Petit kept the ball off the barrel over the next three innings, but Adrian Gonzalez hit deep fly ball with one out in the sixth and center fielder Angel Pagan’s defensive shortcomings cost the Giants for a second consecutive day. Pagan took a banana-shaped route, couldn’t make the catch, and Petit pitched carefully to Kemp with first base open.
Susac came out for a mound visit after the first two pitches, and he probably didn’t counsel Petit to hang a slider. That’s what he did, and Kemp lashed it over the left field fence to give the Dodgers a 4-1 lead.
Jeremy Affeldt, Jean Machi and Hunter Strickland didn’t allow the Dodgers to add to their lead.
At the plate
The Giants have found a way to shade Kershaw a time or three in recent years, despite his continued dominance against them. Brandon Hicks hit a home run off him in a May 11 victory at Dodger Stadium. Brett Pill’s home run lingers in memory as well.
This time, the best they could do was scratch a pair of run, and drive up his pitch count just enough to ensure he couldn’t go the distance.
Petit had a hand in both efforts, fouling off three two-strike pitches in the midst of working a 10-pitch walk with one out in the third inning. Kershaw threw a backdoor curveball that plate umpire Doug Eddings liked considerably better than Pagan did. But Joe Panik pined a two-out single to right field, and Buster Posey followed with another hit to left-center.
Petit scored from second base and Posey, perhaps banking on Yasiel Puig’s overexuberance, tried to stretch a single. But Puig did not airmail his throw to the plate, or third base. He threw to second base to cut down Posey and prevent Hunter Pence from coming up in an RBI situation. (Petit also had to take the mound immediately after sprinting home, although it didn’t appear to affect him in the fourth.)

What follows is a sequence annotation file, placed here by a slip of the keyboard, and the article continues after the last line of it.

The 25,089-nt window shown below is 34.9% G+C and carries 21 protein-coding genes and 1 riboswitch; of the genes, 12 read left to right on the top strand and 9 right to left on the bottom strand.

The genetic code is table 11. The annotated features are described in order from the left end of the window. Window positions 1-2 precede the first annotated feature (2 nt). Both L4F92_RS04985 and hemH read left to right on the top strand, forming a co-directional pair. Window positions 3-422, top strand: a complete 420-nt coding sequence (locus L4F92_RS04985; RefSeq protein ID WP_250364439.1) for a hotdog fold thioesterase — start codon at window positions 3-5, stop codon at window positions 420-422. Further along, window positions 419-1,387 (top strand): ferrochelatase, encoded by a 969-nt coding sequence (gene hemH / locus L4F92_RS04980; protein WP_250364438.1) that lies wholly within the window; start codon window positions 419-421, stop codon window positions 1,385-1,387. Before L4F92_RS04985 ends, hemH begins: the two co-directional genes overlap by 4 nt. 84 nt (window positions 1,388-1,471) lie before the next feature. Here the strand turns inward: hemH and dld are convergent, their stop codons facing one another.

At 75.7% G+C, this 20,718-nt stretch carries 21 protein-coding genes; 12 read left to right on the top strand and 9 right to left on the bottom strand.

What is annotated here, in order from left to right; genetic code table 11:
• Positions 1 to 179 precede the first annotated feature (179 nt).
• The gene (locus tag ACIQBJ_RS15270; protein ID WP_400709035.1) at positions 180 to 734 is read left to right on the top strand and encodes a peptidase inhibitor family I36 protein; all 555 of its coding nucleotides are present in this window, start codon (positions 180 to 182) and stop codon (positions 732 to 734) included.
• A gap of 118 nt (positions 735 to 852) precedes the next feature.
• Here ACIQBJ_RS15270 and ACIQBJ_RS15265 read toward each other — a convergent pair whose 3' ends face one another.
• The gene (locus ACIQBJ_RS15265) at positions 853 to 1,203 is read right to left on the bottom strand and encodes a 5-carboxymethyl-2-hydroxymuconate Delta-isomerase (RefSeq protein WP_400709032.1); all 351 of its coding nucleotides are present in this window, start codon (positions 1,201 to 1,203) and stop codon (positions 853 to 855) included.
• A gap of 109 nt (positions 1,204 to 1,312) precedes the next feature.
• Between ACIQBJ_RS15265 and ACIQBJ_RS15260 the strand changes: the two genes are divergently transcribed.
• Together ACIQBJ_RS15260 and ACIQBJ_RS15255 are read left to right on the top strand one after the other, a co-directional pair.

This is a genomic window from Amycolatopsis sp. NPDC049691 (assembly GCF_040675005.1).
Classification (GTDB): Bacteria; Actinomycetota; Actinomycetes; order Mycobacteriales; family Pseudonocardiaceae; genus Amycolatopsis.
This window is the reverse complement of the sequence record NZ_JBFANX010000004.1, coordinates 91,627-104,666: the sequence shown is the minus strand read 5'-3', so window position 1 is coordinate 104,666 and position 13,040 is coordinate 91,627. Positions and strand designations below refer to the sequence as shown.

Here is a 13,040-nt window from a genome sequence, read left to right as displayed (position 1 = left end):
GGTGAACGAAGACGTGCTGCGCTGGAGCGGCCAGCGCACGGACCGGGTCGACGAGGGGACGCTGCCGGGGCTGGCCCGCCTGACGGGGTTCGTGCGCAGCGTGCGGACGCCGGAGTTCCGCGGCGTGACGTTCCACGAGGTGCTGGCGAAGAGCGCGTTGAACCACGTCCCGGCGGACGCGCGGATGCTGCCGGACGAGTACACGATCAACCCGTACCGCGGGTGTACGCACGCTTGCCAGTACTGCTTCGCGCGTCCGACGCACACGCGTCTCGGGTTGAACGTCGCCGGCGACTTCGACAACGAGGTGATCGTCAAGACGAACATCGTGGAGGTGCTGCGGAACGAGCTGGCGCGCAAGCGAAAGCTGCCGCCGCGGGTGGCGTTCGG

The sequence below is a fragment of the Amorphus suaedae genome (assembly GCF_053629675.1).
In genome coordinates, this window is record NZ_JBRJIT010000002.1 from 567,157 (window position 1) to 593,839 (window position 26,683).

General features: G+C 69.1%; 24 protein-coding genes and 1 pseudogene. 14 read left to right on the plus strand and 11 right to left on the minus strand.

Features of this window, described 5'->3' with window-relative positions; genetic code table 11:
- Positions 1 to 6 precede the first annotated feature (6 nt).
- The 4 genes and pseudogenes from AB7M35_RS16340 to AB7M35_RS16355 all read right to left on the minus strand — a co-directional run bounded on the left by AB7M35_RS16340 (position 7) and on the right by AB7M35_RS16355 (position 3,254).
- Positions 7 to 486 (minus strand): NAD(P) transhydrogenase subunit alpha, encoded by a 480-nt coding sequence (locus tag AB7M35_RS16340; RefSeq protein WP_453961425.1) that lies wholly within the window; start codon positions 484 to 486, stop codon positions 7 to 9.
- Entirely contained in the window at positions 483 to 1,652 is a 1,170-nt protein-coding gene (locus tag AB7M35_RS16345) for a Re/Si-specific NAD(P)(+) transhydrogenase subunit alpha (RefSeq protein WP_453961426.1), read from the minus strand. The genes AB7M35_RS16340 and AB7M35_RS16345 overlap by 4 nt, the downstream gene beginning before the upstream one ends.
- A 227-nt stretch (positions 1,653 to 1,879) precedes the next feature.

It was the bottom of the order that most taxed Kershaw, and created a run scoring rally in the seventh. Susac, who doubled in his first at-bat, hit a one-out single and Joaquin Arias followed with another. With two out, pinch hitter Matt Duffy swung at a first-pitch fastball that Kershaw didn’t bury in far enough, and Puig collided with Gordon as it dropped for an RBI single. Pagan grounded out to strand the tying runs on base.
It takes more than an outstanding start to match Kershaw. It takes a clean sheet in the field, too. And the Giants made enough mistakes to prove fatal.
The Giants announced 41,932 paid. Kershaw entered with a 0.69 ERA in 10 career starts at AT&T Park. At least it’s still free to hope.
The Giants start a three-city road trip at Arizona’s Chase Field on Monday. Ryan Vogelsong (8-10, 3.90 ERA) takes the mound against Diamondbacks left-hander Wade Miley (7-11, 4.28). First pitch is scheduled for 6:40 p.m. PDT. It’ll be Jake Peavy (5-4, 2.29) against right-hander Josh Collmenter (10-7, 3.67) on Tuesday and Madison Bumgarner (18-9, 2.91) against right-hander Randall Delgado (3-4, 5.48) on Wednesday.